lifeboat

In the summer of 1914, the Empress Alexandra, a magnificent transatlantic liner, suffers a mysterious explosion en route to New York. On board are Henry Winter, a rich banker, and his young new wife, Grace. Somehow, Henry manages to secure a place in a lifeboat for Grace. But the survivors quickly realize it is overloaded and could sink at any moment. For any to live, some must die.

As the castaways battle the elements, and each other, Grace watches and waits. She has learned the value of patience – her journey to a life of glittering privilege has been far from straightforward. Now she knows that life is in jeopardy, and her very survival is at stake.

Survival in its most basic form makes for a compelling story, but the discussion such a story  creates can be just as absorbing. At least this is what our Monday Night Bookclub found when we met to discuss The Lifeboat by Charlotte Rogan.

Our opinions on the book’s protagonist Grace was somewhat consistent; smart, class conscious, self-absorbed, cunning and above all, a survivor. But we did vary on the power of the story.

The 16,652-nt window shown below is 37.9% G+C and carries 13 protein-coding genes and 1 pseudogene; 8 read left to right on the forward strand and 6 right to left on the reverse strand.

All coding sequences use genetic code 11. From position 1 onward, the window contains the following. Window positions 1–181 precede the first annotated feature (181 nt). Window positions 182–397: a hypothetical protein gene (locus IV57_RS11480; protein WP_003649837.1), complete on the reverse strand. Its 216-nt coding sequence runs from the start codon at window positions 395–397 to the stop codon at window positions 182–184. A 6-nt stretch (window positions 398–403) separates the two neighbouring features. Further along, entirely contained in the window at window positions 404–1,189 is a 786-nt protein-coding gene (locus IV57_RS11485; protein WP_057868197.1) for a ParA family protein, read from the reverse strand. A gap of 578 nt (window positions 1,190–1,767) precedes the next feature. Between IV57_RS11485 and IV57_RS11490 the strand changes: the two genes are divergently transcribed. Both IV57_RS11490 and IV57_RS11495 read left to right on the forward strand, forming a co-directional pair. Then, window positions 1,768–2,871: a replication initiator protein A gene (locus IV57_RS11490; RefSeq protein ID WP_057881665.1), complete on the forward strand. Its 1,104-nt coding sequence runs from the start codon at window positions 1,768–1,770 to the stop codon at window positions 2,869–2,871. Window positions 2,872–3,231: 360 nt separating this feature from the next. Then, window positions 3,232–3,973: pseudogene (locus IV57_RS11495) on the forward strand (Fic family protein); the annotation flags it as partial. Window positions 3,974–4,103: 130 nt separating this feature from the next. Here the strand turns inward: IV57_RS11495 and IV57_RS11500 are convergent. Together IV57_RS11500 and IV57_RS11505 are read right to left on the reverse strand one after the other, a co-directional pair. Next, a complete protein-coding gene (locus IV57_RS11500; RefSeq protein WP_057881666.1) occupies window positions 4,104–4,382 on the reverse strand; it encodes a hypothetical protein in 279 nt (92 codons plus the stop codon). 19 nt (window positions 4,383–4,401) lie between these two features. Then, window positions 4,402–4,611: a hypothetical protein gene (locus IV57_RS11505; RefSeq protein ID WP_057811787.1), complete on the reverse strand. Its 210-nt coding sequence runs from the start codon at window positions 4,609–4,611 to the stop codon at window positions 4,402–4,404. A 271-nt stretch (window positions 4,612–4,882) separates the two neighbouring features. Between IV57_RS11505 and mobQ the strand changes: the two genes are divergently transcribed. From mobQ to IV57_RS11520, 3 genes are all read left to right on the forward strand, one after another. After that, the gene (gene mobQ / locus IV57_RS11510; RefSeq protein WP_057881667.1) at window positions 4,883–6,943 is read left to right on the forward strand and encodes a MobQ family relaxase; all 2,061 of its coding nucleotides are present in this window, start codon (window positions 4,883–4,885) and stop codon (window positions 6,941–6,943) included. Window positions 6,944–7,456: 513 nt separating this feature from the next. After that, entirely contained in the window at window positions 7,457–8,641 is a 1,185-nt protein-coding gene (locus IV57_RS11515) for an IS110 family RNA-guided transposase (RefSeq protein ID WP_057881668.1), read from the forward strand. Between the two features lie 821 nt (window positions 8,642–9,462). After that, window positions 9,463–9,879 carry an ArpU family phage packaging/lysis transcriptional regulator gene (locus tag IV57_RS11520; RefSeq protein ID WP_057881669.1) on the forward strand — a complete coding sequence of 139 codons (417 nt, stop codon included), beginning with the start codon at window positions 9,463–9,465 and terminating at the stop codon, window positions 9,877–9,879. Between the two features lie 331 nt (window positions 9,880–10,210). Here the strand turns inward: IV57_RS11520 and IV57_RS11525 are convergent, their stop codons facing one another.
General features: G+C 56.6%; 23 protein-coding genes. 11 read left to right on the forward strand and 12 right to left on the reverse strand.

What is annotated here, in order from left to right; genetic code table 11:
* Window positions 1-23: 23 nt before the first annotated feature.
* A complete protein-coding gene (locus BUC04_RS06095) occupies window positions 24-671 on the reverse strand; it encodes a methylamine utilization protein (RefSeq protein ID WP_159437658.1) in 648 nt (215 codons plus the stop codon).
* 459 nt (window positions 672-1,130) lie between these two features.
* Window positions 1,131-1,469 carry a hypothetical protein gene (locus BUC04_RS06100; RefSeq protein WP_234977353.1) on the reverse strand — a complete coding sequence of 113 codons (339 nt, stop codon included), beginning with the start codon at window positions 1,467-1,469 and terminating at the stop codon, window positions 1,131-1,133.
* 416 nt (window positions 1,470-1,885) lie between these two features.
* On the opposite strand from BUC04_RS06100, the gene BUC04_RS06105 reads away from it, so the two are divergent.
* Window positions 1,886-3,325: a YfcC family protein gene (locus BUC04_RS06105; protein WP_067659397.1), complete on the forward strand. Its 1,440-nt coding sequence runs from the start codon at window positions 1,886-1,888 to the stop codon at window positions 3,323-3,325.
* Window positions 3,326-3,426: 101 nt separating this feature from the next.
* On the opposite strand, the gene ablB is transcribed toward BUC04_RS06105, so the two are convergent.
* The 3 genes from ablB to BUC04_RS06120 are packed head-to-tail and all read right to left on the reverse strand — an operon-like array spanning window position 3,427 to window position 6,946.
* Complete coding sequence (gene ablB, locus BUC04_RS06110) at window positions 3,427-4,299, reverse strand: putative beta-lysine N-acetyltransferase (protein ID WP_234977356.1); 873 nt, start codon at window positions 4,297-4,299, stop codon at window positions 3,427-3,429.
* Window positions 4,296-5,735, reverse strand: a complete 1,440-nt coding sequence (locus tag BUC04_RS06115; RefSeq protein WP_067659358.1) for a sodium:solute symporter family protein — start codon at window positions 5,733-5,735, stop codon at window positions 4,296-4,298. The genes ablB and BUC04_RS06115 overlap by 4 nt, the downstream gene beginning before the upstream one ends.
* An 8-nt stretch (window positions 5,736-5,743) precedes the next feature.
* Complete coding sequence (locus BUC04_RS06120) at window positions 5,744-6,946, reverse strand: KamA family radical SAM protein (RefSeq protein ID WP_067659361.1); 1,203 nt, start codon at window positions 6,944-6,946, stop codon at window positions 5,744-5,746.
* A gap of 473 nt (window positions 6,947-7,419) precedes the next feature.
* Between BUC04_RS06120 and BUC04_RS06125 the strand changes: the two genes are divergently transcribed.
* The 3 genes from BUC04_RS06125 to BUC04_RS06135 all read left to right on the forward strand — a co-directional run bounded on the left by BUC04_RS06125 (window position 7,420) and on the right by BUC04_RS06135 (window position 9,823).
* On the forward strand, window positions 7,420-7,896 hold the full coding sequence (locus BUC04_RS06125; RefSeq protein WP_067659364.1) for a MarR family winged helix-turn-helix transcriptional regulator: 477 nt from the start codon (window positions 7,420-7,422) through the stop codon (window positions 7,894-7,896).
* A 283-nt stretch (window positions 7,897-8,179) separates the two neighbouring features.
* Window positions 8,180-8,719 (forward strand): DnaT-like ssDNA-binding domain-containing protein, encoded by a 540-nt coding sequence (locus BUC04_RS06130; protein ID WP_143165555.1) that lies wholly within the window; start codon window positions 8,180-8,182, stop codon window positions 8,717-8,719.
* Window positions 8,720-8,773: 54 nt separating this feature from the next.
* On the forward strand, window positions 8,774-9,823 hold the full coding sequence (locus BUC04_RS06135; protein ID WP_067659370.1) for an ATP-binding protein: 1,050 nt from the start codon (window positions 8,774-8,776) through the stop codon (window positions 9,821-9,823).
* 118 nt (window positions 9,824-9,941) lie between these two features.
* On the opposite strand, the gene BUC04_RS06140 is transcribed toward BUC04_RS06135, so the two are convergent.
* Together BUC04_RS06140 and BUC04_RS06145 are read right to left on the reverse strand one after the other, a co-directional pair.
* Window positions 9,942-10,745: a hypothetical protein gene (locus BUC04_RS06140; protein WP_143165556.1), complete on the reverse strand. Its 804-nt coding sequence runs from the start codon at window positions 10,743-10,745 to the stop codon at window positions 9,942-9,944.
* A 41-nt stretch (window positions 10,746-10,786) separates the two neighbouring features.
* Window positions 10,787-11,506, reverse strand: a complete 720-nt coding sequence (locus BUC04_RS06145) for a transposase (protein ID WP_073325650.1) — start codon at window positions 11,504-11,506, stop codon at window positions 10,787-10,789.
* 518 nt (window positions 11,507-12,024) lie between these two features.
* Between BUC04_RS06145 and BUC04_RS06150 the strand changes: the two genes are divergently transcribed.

Some found it gripping, convincing and well structured, while others thought it lacked intensity and a powerful climax. Sandra cared little for any of the castaways and felt nothing at their demise. Jean anticipated dramatic consequences that never transpired (much to her frustration!).

Mary was conscious that history is always told by the survivors and was skeptical of Grace’s story on how things unfolded on the lifeboat.

All these points took us into a fascinating discussion on the human psyche and the act of survival, with Cherie and Jean relating personally known experiences.

In the end, it was unanimously agreed that it is impossible to know how you would react in such a situation, and we all hope never to find out!  

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